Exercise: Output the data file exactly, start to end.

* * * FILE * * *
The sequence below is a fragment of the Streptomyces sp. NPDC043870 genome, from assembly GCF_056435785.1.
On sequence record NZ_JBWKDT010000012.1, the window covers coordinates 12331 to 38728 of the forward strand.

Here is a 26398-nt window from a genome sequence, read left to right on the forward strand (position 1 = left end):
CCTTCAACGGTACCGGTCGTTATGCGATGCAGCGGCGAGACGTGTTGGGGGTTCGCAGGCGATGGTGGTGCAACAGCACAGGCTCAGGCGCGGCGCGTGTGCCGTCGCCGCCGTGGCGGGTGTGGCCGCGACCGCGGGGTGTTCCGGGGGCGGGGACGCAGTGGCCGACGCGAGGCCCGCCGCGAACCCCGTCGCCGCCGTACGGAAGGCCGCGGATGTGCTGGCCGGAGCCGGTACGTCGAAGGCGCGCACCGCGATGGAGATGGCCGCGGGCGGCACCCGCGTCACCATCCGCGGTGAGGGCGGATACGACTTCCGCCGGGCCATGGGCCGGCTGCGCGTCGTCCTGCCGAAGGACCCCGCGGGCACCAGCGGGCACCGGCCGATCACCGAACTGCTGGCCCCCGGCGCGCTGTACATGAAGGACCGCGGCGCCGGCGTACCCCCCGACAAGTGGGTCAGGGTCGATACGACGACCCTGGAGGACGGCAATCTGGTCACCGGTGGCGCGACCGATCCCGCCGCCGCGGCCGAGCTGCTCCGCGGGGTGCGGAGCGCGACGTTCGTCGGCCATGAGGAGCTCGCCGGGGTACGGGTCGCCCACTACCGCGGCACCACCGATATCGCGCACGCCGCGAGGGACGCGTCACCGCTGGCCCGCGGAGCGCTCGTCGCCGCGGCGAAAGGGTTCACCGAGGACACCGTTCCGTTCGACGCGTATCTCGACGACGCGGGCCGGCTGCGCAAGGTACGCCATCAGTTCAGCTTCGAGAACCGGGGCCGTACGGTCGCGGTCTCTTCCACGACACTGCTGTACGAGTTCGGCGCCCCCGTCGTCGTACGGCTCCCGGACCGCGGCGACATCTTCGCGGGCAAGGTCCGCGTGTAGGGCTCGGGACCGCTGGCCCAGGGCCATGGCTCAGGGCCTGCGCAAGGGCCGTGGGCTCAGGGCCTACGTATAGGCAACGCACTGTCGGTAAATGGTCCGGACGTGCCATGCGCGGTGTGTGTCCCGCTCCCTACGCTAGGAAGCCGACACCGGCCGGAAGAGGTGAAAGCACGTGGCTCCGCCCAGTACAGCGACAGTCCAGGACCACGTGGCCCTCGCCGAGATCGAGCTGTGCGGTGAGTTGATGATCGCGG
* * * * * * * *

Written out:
The sequence below is a fragment of the Streptomyces sp. NPDC043870 genome, from assembly GCF_056435785.1.
On sequence record NZ_JBWKDT010000012.1, the window covers coordinates 12331 to 38728 of the forward strand.

Here is a 26398-nt window from a genome sequence, read left to right on the forward strand (position 1 = left end):
CCTTCAACGGTACCGGTCGTTATGCGATGCAGCGGCGAGACGTGTTGGGGGTTCGCAGGCGATGGTGGTGCAACAGCACAGGCTCAGGCGCGGCGCGTGTGCCGTCGCCGCCGTGGCGGGTGTGGCCGCGACCGCGGGGTGTTCCGGGGGCGGGGACGCAGTGGCCGACGCGAGGCCCGCCGCGAACCCCGTCGCCGCCGTACGGAAGGCCGCGGATGTGCTGGCCGGAGCCGGTACGTCGAAGGCGCGCACCGCGATGGAGATGGCCGCGGGCGGCACCCGCGTCACCATCCGCGGTGAGGGCGGATACGACTTCCGCCGGGCCATGGGCCGGCTGCGCGTCGTCCTGCCGAAGGACCCCGCGGGCACCAGCGGGCACCGGCCGATCACCGAACTGCTGGCCCCCGGCGCGCTGTACATGAAGGACCGCGGCGCCGGCGTACCCCCCGACAAGTGGGTCAGGGTCGATACGACGACCCTGGAGGACGGCAATCTGGTCACCGGTGGCGCGACCGATCCCGCCGCCGCGGCCGAGCTGCTCCGCGGGGTGCGGAGCGCGACGTTCGTCGGCCATGAGGAGCTCGCCGGGGTACGGGTCGCCCACTACCGCGGCACCACCGATATCGCGCACGCCGCGAGGGACGCGTCACCGCTGGCCCGCGGAGCGCTCGTCGCCGCGGCGAAAGGGTTCACCGAGGACACCGTTCCGTTCGACGCGTATCTCGACGACGCGGGCCGGCTGCGCAAGGTACGCCATCAGTTCAGCTTCGAGAACCGGGGCCGTACGGTCGCGGTCTCTTCCACGACACTGCTGTACGAGTTCGGCGCCCCCGTCGTCGTACGGCTCCCGGACCGCGGCGACATCTTCGCGGGCAAGGTCCGCGTGTAGGGCTCGGGACCGCTGGCCCAGGGCCATGGCTCAGGGCCTGCGCAAGGGCCGTGGGCTCAGGGCCTACGTATAGGCAACGCACTGTCGGTAAATGGTCCGGACGTGCCATGCGCGGTGTGTGTCCCGCTCCCTACGCTAGGAAGCCGACACCGGCCGGAAGAGGTGAAAGCACGTGGCTCCGCCCAGTACAGCGACAGTCCAGGACCACGTGGCCCTCGCCGAGATCGAGCTGTGCGGTGAGTTGATGATCGCGG